posted by mleigh at 9:44 PM on February 19, 2012

Oh for pete's sake, I loathe the culture excuse for plagiarism amongst international students. They went through the training and read the syllabus. There is no room for doubt or misinterpretation. Provide a set of examples that will get a student an automatic "0" on the coursework and how many times it takes to get an automatic "F" in the course with no excuse.

Hell, I make my student sign off the syllabus' policy points and I keep them for later issues. Handily taking care of, "But I didn't know" or "I misunderstood". There is NO excuse for abusing the intellect of the instructor nor the strength of the discipline. Its crap like this that causes suspicion on the quality of graduate degrees and of institutions.

Make your syllabus radioactive and lethal to administrative tampering. Such as, no administrator without looking like a douche would intervene for the student. Further, are you on a campus with a faculty union? If so, do the consultation because this could be a larger problem than you.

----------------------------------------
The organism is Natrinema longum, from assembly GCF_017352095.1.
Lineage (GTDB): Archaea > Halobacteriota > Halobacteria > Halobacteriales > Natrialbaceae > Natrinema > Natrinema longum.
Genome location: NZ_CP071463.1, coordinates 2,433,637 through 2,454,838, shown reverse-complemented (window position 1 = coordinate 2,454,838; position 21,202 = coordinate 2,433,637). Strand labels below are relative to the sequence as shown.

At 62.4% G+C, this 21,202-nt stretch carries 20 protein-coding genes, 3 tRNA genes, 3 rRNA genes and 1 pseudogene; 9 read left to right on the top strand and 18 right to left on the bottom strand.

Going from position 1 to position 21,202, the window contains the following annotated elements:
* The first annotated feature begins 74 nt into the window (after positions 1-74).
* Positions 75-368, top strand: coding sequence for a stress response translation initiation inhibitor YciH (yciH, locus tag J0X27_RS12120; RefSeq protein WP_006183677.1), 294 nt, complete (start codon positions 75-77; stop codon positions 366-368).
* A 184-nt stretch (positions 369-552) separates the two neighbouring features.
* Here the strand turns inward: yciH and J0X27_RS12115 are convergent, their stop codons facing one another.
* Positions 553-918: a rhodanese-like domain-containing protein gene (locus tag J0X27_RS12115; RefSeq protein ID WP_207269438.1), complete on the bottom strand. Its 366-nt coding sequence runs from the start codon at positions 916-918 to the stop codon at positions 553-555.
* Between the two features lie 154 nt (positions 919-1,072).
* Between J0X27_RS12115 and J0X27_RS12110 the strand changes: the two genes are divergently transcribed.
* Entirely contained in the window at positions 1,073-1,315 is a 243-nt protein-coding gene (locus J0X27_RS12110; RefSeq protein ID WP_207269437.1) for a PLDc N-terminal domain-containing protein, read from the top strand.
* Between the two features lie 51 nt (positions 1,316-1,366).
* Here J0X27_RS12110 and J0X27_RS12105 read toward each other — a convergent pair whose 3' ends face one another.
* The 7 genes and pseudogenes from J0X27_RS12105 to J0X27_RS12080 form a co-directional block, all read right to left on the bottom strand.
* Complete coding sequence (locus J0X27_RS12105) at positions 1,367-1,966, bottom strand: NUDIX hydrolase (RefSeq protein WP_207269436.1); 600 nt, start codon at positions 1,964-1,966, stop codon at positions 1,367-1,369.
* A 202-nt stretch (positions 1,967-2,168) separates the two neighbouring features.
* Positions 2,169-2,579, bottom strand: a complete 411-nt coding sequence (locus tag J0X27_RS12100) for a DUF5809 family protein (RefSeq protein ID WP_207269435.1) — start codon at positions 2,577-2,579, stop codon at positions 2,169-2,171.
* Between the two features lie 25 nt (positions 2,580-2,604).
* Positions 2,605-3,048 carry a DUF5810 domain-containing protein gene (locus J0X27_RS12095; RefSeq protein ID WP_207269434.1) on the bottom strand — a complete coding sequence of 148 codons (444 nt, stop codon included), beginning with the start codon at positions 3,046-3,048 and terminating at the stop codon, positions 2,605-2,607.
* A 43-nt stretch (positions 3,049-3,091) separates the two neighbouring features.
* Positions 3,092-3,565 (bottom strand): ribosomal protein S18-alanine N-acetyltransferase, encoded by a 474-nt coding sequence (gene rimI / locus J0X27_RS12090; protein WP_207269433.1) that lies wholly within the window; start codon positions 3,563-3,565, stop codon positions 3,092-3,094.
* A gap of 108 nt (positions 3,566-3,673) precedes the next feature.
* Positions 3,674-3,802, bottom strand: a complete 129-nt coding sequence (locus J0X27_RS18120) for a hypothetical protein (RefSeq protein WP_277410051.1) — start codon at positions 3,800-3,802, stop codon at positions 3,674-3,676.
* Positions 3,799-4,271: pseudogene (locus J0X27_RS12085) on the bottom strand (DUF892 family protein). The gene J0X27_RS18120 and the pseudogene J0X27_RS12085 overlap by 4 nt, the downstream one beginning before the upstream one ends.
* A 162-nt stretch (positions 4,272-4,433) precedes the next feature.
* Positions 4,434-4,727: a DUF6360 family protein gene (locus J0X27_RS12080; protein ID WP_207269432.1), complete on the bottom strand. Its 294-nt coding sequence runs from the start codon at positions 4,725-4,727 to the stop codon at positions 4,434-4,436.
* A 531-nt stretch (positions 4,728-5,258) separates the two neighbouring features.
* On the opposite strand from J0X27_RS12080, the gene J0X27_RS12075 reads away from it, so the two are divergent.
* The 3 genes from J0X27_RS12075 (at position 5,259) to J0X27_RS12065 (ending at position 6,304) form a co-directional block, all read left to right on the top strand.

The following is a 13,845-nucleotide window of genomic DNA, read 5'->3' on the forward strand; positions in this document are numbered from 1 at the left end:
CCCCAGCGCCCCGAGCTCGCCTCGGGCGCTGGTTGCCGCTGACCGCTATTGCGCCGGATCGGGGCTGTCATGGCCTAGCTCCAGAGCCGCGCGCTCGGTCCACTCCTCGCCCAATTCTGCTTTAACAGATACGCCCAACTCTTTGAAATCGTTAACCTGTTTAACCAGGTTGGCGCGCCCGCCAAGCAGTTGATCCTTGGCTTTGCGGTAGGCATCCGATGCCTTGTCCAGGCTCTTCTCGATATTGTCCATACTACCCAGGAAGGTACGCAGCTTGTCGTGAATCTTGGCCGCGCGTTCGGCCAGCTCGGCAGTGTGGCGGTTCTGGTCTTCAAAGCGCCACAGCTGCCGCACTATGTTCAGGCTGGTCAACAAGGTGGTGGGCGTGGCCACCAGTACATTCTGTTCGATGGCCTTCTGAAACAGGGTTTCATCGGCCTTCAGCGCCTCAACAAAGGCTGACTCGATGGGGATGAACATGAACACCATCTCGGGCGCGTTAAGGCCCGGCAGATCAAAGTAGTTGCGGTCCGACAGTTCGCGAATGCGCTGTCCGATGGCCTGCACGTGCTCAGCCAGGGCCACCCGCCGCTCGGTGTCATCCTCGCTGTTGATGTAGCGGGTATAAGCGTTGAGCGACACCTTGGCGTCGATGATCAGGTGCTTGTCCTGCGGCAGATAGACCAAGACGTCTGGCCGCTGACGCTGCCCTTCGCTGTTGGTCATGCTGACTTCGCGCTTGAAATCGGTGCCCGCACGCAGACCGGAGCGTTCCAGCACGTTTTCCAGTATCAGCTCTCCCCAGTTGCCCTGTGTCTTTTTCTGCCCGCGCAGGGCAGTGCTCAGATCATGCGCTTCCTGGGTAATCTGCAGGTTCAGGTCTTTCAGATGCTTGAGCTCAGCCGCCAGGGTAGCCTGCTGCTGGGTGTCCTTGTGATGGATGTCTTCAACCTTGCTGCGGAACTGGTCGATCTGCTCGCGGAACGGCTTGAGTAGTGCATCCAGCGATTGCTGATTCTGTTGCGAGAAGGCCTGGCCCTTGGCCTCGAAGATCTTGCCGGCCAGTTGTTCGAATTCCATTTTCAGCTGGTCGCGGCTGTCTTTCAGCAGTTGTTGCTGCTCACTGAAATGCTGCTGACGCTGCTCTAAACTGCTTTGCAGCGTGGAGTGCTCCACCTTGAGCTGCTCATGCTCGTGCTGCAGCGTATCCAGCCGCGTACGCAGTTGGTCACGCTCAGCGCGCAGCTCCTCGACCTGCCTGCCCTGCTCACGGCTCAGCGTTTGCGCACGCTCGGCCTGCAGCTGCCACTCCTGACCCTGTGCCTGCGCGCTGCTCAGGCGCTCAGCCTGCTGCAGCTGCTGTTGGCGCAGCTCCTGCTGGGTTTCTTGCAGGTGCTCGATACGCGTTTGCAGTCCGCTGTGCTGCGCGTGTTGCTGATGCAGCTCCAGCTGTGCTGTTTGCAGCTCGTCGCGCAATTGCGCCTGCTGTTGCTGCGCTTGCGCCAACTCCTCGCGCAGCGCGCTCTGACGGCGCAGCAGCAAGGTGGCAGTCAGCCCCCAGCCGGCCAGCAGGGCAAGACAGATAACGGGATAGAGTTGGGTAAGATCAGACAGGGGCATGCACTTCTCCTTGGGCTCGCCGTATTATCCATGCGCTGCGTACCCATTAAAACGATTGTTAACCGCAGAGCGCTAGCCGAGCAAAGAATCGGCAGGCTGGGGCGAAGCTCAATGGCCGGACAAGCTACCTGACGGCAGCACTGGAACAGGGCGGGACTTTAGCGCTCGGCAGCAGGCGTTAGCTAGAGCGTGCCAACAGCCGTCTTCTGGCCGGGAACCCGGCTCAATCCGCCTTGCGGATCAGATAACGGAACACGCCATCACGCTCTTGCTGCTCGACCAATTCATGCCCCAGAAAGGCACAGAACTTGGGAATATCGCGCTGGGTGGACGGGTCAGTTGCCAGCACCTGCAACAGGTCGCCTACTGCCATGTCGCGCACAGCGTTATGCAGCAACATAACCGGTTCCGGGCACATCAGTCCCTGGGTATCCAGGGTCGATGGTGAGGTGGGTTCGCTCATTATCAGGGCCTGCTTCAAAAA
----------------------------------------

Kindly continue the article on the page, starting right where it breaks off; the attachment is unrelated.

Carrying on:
posted by jadepearl at 9:45 PM on February 19, 2012 [12 favorites]

nth-ing doing something proactive to stop this. I would start with a statement of what plagiarism is and why it is wrong, and a statement on what the consequences will be. I would include a list of specific examples of plagiarism you've caught, as well as a list of non-exhaustive measures you will take to catch plagiarism.

I would make sure before presenting this to the class that your administration will support you, so that you can add that your administration supports you 100%. Get clarification on what guidelines look like that do not leave room for interpretation.